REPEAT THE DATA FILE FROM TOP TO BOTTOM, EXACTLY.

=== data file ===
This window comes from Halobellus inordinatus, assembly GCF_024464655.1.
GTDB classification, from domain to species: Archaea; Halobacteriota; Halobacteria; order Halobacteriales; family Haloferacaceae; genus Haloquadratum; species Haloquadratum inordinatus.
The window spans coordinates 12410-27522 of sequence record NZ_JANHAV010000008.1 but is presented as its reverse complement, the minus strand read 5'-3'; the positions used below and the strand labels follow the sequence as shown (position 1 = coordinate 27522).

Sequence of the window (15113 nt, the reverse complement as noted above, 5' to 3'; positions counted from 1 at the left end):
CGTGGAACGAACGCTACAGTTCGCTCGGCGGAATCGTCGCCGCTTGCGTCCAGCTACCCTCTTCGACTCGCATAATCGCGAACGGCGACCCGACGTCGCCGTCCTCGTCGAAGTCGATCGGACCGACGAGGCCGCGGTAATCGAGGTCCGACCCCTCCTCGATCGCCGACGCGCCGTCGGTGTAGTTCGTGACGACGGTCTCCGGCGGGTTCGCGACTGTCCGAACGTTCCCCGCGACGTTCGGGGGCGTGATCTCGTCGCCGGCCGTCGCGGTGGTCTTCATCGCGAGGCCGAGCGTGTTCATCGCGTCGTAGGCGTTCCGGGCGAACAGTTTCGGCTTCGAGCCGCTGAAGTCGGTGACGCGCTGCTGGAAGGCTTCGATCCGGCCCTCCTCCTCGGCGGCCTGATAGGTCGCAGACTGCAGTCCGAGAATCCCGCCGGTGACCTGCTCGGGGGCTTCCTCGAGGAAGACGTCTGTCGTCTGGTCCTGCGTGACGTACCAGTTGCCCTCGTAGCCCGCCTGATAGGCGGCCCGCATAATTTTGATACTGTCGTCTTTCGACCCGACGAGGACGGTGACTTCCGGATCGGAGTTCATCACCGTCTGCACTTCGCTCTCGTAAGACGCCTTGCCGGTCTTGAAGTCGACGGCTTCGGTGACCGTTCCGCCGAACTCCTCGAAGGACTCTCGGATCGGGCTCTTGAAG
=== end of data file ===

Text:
This window comes from Halobellus inordinatus, assembly GCF_024464655.1.
GTDB classification, from domain to species: Archaea; Halobacteriota; Halobacteria; order Halobacteriales; family Haloferacaceae; genus Haloquadratum; species Haloquadratum inordinatus.
The window spans coordinates 12410-27522 of sequence record NZ_JANHAV010000008.1 but is presented as its reverse complement, the minus strand read 5'-3'; the positions used below and the strand labels follow the sequence as shown (position 1 = coordinate 27522).

Sequence of the window (15113 nt, the reverse complement as noted above, 5' to 3'; positions counted from 1 at the left end):
CGTGGAACGAACGCTACAGTTCGCTCGGCGGAATCGTCGCCGCTTGCGTCCAGCTACCCTCTTCGACTCGCATAATCGCGAACGGCGACCCGACGTCGCCGTCCTCGTCGAAGTCGATCGGACCGACGAGGCCGCGGTAATCGAGGTCCGACCCCTCCTCGATCGCCGACGCGCCGTCGGTGTAGTTCGTGACGACGGTCTCCGGCGGGTTCGCGACTGTCCGAACGTTCCCCGCGACGTTCGGGGGCGTGATCTCGTCGCCGGCCGTCGCGGTGGTCTTCATCGCGAGGCCGAGCGTGTTCATCGCGTCGTAGGCGTTCCGGGCGAACAGTTTCGGCTTCGAGCCGCTGAAGTCGGTGACGCGCTGCTGGAAGGCTTCGATCCGGCCCTCCTCCTCGGCGGCCTGATAGGTCGCAGACTGCAGTCCGAGAATCCCGCCGGTGACCTGCTCGGGGGCTTCCTCGAGGAAGACGTCTGTCGTCTGGTCCTGCGTGACGTACCAGTTGCCCTCGTAGCCCGCCTGATAGGCGGCCCGCATAATTTTGATACTGTCGTCTTTCGACCCGACGAGGACGGTGACTTCCGGATCGGAGTTCATCACCGTCTGCACTTCGCTCTCGTAAGACGCCTTGCCGGTCTTGAAGTCGACGGCTTCGGTGACCGTTCCGCCGAACTCCTCGAAGGACTCTCGGATCGGGCTCTTGAAG